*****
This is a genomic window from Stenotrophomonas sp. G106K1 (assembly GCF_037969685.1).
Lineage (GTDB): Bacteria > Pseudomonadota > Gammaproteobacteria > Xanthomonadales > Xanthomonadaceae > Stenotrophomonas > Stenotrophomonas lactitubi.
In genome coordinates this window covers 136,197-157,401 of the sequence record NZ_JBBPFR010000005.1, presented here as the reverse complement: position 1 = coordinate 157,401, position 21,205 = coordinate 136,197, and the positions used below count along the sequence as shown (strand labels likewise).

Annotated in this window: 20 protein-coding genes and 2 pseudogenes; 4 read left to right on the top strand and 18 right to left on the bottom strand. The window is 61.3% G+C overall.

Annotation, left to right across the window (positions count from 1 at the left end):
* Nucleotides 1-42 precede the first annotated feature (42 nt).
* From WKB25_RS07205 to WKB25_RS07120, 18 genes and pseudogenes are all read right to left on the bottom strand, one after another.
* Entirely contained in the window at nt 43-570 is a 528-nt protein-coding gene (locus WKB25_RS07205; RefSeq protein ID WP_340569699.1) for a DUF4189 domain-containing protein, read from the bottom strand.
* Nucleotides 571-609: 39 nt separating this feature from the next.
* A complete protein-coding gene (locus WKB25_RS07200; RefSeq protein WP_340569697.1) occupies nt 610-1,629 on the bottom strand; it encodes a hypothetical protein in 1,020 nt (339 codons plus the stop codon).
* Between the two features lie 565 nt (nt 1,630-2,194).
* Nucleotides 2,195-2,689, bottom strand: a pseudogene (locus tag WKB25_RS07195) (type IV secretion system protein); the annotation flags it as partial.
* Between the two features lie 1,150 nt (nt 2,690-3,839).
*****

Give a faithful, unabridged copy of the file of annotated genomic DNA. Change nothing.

This is a genomic window from Stenotrophomonas sp. G106K1 (assembly GCF_037969685.1).
Lineage (GTDB): Bacteria > Pseudomonadota > Gammaproteobacteria > Xanthomonadales > Xanthomonadaceae > Stenotrophomonas > Stenotrophomonas lactitubi.
In genome coordinates this window covers 136,197-157,401 of the sequence record NZ_JBBPFR010000005.1, presented here as the reverse complement: position 1 = coordinate 157,401, position 21,205 = coordinate 136,197, and the positions used below count along the sequence as shown (strand labels likewise).

Annotated in this window: 20 protein-coding genes and 2 pseudogenes; 4 read left to right on the top strand and 18 right to left on the bottom strand. The window is 61.3% G+C overall.

Annotation, left to right across the window (positions count from 1 at the left end):
* Nucleotides 1-42 precede the first annotated feature (42 nt).
* From WKB25_RS07205 to WKB25_RS07120, 18 genes and pseudogenes are all read right to left on the bottom strand, one after another.
* Entirely contained in the window at nt 43-570 is a 528-nt protein-coding gene (locus WKB25_RS07205; RefSeq protein ID WP_340569699.1) for a DUF4189 domain-containing protein, read from the bottom strand.
* Nucleotides 571-609: 39 nt separating this feature from the next.
* A complete protein-coding gene (locus WKB25_RS07200; RefSeq protein WP_340569697.1) occupies nt 610-1,629 on the bottom strand; it encodes a hypothetical protein in 1,020 nt (339 codons plus the stop codon).
* Between the two features lie 565 nt (nt 1,630-2,194).
* Nucleotides 2,195-2,689, bottom strand: a pseudogene (locus tag WKB25_RS07195) (type IV secretion system protein); the annotation flags it as partial.
* Between the two features lie 1,150 nt (nt 2,690-3,839).